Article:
Is Narmada water being made to flow in Sabarmati not supplied to city of Ahmedabad? This has furthered the idea of river...
I have been selling glass for commercial buildings talking about light, thermal/solar heat gain etc.etc..but I...
Dear Saxena ji,
Thank you for inquiry.
West facing windows can be a big source of heat, first measure which you...
Imagine an assembly line construction of 17,000 homes on 3,500 acres of land costing US $135 million. Just on the borders of expanding cities. This was common in post-war US. Even today, in fact, and almost across the world
|THE BULLDOZER IN THE COUNTRYSIDE: SUBURBAN SPRAWL AND RISE OF AMERICAN ENVIRONMENTALISM
By Adam Rome . Cambridge University Press . UK . 2001
Everybody wants a slice of the urban dream. Own a home - dream merchants tell you. Doesn't matter if you cannot live within the city. Live near it. Occupy the new houses being built after clearing large tracts of land, filling up open spaces, bulldozing hillocks, and disturbing the natural ecosystem - did someone say? Stretch the boundaries. Precisely the stuff urban sprawl is made of.
Imagine an assembly line construction of 17,000 homes on 3,500 acres of land costing US $135 million. Just on the borders of expanding cities. This was common in post-war US. Even today, in fact, and almost across the world.
The book is a study on the inter-relationship between the growth of suburban sprawl in the post-World War II period up to 1970, and the rise of environmental activism in the US. It unfolds the history of how environmental problems became part of the public agenda.
The book begins by discussing the rise of tract housing at a time when the country was desperately short of housing. The homebuilding industry had all but shut down during the Depression and the war. It then goes on to discuss the different stages in the evolution of the environmental critique of homebuilding, about disappearing open spaces, destruction of wildlife and natural ecosystems and emergence of new problems. The book culminates with an analysis of the attempt, in the early 1970s, to institutionalise a new way of thinking about metropolitan land use.
The overall story is chillingly similar to the phenomena Indian metropolises are now experiencing. Only the social and political roots are slightly different. It begins with the post-war revolution in construction. The adoption of mass production techniques and new technologies helped builders put hundreds of thousands of homes in environmentally sensitive areas including wetlands, steep hillsides, and floodplains. The result was more frequent flooding, costly soil erosion and drastic changes in wildlife populations. Because the cheapest and largest tracts were beyond the reach of municipal sewer systems, the use of septic tanks increased. However, failures in the system caused outbreaks of disease, groundwater contamination, and eutrophication of lakes. Moreover, builders abandoned regional traditions that kept homes warm in winter and cool in summer.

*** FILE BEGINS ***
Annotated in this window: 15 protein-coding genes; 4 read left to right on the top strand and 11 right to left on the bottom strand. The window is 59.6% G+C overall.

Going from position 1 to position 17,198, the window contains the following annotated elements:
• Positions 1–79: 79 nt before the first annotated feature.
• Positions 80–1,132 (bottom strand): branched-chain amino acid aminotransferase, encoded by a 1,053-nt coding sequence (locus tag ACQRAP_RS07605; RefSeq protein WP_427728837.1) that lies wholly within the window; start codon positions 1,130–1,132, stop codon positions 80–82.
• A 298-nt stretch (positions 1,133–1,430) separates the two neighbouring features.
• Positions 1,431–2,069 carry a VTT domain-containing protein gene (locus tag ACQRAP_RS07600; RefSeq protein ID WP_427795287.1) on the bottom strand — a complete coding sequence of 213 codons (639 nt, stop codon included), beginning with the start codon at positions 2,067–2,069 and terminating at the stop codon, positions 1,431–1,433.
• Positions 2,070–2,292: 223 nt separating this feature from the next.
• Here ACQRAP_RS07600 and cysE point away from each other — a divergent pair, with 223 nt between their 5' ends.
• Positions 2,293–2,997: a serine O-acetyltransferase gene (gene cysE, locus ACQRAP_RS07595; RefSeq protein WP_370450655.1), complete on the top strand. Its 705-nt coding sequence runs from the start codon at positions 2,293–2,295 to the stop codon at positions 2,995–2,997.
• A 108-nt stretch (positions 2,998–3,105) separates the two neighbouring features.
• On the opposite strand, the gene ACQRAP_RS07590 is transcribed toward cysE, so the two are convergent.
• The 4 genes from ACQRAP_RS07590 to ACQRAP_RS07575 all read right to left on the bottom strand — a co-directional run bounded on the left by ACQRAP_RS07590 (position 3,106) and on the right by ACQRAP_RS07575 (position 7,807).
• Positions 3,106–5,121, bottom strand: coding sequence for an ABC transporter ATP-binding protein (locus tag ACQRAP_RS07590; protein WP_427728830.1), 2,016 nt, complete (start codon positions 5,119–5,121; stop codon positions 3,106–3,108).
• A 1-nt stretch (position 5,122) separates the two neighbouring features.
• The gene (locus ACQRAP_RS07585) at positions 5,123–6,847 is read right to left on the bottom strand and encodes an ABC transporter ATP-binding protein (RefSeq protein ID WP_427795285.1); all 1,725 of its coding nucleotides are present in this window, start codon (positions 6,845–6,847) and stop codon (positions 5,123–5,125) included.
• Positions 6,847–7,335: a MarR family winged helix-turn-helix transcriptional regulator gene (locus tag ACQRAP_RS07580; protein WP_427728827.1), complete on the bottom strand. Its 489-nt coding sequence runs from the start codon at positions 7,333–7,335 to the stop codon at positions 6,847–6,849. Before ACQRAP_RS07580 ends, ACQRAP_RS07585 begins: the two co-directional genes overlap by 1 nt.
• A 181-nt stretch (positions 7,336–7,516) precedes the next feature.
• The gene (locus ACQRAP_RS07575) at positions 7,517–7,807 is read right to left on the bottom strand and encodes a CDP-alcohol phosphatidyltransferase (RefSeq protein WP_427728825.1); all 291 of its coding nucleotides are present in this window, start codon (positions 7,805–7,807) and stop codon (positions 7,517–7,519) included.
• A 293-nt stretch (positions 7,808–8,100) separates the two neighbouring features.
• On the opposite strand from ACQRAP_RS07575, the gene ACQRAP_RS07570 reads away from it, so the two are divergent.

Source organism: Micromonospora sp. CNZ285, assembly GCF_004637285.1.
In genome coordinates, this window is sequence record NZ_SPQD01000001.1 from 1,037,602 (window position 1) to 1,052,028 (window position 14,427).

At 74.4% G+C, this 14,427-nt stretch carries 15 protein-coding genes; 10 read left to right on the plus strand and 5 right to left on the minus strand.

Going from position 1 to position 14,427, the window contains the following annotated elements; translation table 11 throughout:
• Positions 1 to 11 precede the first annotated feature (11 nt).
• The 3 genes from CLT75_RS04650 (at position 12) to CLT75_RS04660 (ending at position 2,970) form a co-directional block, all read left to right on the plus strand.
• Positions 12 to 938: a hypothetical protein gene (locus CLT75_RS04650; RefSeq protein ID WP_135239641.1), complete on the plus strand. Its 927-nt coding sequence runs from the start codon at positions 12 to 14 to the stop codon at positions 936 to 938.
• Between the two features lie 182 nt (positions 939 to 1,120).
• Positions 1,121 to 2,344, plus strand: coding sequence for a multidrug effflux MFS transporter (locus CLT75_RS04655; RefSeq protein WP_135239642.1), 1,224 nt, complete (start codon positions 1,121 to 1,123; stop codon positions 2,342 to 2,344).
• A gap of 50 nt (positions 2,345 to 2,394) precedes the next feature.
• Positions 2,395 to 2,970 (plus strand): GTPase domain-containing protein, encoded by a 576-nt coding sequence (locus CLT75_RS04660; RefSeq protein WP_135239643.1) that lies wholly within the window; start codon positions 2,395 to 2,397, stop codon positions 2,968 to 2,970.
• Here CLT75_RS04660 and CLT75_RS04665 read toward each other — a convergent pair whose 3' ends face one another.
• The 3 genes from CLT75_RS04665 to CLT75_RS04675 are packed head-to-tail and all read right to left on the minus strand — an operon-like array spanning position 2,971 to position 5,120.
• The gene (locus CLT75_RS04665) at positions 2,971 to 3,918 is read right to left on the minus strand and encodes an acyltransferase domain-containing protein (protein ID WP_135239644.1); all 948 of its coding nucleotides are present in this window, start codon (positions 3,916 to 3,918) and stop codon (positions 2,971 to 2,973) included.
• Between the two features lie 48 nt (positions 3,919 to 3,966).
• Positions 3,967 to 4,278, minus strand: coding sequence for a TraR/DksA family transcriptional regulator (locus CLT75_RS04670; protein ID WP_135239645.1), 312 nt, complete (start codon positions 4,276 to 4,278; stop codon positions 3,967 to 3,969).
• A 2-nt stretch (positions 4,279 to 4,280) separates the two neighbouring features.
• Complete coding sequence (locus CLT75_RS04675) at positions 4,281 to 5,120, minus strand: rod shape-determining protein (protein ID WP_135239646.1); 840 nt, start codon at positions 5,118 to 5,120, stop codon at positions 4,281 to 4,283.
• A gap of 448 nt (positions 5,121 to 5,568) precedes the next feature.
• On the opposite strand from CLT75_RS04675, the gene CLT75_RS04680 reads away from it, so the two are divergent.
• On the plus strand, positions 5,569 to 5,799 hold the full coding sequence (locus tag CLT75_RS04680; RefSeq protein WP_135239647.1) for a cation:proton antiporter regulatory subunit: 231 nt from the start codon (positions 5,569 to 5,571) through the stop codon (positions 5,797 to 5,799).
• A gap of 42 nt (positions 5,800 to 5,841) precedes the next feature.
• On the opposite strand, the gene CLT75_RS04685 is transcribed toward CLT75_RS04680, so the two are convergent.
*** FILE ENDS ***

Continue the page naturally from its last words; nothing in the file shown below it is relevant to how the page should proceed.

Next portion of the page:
The problems emerged one by one. The septic tank problem began to concern federal housing administrators in the late 1940s. The first questions about the wisdom of building on sensitive lands came a few years later. In the mid-1950s. Fortune and Life published influential essays about the loss of open space in the late 1950s. In the early 1960s the US Geological Survey began to investigate the effects of suburban growth on water and soil.
By the mid-1960s hundreds of grassroots campaigns were up against the sprawl, to stop "the rape of the land". The debate centred on the question 'Would Nature survive the advance of civilisation?' From this emerged the concept of 'land ethic', which led to a critical shift in public policy - a shift, analysts called "the quiet revolution in land-use control". For generations, landowners had enjoyed extraordinary freedom to decide how to use their property, but governments at every level began to restrict that freedom in the 1960s. Yet, the 'revolution' had only mixed success.
There was opposition to these environmental points of view. This not only constituted arguments for economic interests, but embraced social and political arguments as well. Homebuilding was certainly a driving force in the economy - the core of a 'suburban-industrial complex'. But the power of the industry went beyond jobs and profits, because the single-family home was one of the defining symbols of 'the American way of life'. The issue of home-ownership was tied to ideas about democracy, freedom, and civic order.
The critique of reckless homebuilding also attacked the capitalist mode of economy. The author quotes economist K William Kapp saying, 'Capitalism must be regarded as an economy of unpaid costs, 'unpaid' in so far as a substantial portion of the actual costs of production remain unaccounted for in entrepreneurial outlays; instead, they are shifted to, and ultimately borne by, third persons or by the community as a whole.' According to the author, the building industry also did everything to reduce production costs by ignoring environmental burdens.
The book makes fascinating reading. Moreover, it holds valuable lessons for Third World policymakers. It is not necessary to commit mistakes to learn from them.